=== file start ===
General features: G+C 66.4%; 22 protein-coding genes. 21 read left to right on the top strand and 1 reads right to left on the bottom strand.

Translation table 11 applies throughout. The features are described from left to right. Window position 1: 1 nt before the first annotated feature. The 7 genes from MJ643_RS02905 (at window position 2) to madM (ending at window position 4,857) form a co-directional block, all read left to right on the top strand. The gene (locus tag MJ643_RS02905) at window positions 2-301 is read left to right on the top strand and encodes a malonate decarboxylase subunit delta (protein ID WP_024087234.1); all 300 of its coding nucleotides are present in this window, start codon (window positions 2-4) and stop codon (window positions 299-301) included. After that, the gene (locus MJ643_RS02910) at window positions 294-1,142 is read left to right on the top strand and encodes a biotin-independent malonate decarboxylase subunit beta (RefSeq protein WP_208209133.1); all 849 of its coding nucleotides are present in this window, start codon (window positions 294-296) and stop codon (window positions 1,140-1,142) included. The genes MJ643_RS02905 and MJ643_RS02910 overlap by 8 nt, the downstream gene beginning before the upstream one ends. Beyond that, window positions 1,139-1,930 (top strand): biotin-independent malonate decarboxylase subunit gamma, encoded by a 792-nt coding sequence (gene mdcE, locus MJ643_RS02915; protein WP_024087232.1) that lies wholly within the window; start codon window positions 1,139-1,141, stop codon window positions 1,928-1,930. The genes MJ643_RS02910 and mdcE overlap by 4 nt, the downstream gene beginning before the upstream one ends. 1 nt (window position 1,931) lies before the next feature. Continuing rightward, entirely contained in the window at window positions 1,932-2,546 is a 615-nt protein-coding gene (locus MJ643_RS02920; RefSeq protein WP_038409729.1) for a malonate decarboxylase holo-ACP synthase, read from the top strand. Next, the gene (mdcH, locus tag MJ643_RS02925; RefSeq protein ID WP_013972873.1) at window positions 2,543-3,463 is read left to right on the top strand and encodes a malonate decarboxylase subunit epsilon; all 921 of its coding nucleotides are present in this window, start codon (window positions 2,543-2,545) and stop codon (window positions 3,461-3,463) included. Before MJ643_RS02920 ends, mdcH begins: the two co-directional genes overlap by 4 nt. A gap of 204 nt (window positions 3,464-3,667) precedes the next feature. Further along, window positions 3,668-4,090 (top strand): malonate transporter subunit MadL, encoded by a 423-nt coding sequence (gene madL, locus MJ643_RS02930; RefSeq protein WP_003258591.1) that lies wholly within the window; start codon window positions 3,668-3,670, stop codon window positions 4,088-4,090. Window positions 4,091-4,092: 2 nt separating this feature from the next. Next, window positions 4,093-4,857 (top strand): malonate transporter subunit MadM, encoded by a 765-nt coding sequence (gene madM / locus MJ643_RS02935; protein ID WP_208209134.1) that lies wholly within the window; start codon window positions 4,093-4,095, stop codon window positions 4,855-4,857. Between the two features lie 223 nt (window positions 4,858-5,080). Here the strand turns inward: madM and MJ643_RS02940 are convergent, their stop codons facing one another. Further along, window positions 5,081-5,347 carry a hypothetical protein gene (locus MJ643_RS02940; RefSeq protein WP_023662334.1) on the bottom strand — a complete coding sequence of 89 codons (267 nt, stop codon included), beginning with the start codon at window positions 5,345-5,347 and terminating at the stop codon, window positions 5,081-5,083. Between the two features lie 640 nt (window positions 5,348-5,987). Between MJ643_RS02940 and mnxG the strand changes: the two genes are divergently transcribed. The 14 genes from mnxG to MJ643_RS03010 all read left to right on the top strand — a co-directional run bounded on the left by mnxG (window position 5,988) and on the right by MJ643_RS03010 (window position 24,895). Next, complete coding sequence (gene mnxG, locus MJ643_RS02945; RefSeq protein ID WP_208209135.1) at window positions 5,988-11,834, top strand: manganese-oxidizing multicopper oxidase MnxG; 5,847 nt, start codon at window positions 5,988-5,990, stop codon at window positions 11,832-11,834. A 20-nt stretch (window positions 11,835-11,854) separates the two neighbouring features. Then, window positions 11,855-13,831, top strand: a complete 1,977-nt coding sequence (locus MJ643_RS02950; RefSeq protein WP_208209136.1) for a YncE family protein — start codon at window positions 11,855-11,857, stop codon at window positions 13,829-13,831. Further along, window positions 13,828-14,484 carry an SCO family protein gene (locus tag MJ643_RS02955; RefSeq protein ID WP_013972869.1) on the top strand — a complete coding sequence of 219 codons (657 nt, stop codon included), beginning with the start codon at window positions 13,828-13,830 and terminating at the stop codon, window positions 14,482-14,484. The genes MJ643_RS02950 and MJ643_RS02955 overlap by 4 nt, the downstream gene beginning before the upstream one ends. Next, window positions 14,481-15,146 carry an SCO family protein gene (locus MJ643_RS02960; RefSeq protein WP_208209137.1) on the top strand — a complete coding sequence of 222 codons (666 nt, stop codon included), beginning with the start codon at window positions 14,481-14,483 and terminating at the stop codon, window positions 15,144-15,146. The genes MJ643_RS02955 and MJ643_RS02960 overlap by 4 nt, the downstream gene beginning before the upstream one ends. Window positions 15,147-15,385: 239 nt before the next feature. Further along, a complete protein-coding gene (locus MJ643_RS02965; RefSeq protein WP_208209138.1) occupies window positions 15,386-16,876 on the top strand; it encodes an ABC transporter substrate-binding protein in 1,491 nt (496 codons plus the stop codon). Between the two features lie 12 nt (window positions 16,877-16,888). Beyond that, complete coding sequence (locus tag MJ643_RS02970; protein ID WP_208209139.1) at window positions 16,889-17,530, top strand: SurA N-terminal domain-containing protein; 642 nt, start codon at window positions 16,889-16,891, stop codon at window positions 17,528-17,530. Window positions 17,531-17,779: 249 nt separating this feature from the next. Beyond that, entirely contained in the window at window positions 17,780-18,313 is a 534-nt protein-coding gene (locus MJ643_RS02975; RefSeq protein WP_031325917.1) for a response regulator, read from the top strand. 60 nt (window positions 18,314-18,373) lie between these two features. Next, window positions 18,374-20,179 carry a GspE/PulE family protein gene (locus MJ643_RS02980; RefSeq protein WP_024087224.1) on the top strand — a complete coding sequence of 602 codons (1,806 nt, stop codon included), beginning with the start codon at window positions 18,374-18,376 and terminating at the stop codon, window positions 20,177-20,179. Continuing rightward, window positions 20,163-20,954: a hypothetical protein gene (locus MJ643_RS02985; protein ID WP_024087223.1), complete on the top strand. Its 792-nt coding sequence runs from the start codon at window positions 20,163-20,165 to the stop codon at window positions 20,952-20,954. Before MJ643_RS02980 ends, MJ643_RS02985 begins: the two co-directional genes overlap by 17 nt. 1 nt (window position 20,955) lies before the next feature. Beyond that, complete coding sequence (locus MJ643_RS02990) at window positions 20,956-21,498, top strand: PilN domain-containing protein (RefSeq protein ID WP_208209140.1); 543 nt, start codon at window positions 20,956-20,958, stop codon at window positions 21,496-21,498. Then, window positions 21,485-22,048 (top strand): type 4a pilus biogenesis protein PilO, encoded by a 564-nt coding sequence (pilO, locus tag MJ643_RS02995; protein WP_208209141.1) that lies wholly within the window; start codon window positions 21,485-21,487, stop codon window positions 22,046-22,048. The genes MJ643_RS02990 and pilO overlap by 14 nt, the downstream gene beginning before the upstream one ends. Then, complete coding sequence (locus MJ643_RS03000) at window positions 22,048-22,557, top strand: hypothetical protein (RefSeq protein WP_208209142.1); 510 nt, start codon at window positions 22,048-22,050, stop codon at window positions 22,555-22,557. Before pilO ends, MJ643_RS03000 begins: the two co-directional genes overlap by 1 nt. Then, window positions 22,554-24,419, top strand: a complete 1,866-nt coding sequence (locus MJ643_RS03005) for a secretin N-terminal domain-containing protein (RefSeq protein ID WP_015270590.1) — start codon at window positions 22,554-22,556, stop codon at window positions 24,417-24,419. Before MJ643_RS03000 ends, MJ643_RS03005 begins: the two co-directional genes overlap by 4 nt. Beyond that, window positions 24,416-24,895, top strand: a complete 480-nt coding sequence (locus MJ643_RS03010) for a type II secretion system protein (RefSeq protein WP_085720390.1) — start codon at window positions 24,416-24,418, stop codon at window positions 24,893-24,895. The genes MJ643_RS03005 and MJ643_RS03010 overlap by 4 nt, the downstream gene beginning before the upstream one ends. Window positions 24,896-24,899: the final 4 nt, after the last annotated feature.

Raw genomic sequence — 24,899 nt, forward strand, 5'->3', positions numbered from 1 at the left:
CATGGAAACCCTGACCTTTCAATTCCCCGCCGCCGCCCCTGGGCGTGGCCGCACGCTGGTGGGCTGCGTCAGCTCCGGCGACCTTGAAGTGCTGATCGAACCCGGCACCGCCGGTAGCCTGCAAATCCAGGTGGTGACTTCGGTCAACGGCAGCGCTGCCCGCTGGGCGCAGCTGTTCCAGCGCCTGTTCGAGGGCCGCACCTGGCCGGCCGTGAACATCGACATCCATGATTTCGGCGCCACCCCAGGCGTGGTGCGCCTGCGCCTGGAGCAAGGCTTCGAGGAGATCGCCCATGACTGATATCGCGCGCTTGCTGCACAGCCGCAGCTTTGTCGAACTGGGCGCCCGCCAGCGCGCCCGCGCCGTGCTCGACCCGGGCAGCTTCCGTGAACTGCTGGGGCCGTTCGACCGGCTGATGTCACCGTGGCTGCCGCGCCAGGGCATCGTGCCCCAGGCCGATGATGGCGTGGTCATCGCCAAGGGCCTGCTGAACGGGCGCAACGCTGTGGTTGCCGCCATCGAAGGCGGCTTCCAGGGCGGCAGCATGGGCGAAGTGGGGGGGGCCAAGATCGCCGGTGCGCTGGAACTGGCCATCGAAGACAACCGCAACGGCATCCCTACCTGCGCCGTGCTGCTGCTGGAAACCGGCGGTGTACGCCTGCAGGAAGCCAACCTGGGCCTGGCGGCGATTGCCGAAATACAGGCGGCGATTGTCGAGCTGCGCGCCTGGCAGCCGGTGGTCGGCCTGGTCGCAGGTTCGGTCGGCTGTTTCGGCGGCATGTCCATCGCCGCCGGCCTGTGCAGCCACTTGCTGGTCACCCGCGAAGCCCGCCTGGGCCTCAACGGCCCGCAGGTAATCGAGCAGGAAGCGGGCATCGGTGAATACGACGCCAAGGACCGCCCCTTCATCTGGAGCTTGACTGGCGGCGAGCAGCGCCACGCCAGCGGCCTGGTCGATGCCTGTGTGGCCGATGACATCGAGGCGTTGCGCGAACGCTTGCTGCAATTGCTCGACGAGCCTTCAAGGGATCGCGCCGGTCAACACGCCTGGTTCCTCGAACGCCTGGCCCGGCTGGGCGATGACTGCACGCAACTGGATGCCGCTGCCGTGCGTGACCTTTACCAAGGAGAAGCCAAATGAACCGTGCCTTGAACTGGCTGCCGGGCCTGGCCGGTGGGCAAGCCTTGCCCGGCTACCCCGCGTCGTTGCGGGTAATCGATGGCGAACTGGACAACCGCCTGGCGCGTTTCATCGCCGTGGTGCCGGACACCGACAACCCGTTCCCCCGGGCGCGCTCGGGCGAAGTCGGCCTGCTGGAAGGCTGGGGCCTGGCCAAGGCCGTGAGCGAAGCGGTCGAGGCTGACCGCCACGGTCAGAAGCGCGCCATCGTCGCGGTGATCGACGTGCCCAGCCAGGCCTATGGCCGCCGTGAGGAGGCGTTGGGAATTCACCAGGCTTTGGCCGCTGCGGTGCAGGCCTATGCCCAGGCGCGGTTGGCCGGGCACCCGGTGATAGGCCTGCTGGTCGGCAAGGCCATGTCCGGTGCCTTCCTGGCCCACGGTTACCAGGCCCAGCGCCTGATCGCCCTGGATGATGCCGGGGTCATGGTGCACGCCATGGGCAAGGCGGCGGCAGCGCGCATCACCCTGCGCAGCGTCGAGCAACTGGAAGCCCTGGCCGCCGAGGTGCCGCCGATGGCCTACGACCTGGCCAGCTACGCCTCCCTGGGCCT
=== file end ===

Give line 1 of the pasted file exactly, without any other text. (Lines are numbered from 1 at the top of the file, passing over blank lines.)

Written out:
General features: G+C 66.4%; 22 protein-coding genes. 21 read left to right on the top strand and 1 reads right to left on the bottom strand.